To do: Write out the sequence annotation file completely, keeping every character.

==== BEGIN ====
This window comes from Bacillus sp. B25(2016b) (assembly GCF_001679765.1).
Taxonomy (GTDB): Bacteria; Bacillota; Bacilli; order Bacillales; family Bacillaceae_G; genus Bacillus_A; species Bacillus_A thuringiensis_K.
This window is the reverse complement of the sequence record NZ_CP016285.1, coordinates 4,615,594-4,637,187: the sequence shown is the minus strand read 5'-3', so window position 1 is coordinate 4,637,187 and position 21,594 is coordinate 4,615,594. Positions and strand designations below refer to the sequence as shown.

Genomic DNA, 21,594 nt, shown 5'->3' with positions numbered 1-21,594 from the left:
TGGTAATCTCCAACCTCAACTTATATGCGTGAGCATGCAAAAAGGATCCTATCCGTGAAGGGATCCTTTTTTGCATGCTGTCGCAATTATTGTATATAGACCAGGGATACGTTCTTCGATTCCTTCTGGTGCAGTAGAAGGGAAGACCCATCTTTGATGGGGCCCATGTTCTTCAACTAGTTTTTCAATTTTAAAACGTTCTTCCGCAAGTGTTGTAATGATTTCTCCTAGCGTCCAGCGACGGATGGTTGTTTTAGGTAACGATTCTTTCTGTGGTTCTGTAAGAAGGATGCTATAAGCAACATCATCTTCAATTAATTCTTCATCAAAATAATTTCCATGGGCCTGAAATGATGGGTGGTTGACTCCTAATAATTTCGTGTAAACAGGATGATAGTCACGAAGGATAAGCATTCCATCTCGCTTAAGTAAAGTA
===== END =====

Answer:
This window comes from Bacillus sp. B25(2016b) (assembly GCF_001679765.1).
Taxonomy (GTDB): Bacteria; Bacillota; Bacilli; order Bacillales; family Bacillaceae_G; genus Bacillus_A; species Bacillus_A thuringiensis_K.
This window is the reverse complement of the sequence record NZ_CP016285.1, coordinates 4,615,594-4,637,187: the sequence shown is the minus strand read 5'-3', so window position 1 is coordinate 4,637,187 and position 21,594 is coordinate 4,615,594. Positions and strand designations below refer to the sequence as shown.

Genomic DNA, 21,594 nt, shown 5'->3' with positions numbered 1-21,594 from the left:
TGGTAATCTCCAACCTCAACTTATATGCGTGAGCATGCAAAAAGGATCCTATCCGTGAAGGGATCCTTTTTTGCATGCTGTCGCAATTATTGTATATAGACCAGGGATACGTTCTTCGATTCCTTCTGGTGCAGTAGAAGGGAAGACCCATCTTTGATGGGGCCCATGTTCTTCAACTAGTTTTTCAATTTTAAAACGTTCTTCCGCAAGTGTTGTAATGATTTCTCCTAGCGTCCAGCGACGGATGGTTGTTTTAGGTAACGATTCTTTCTGTGGTTCTGTAAGAAGGATGCTATAAGCAACATCATCTTCAATTAATTCTTCATCAAAATAATTTCCATGGGCCTGAAATGATGGGTGGTTGACTCCTAATAATTTCGTGTAAACAGGATGATAGTCACGAAGGATAAGCATTCCATCTCGCTTAAGTAAAGTA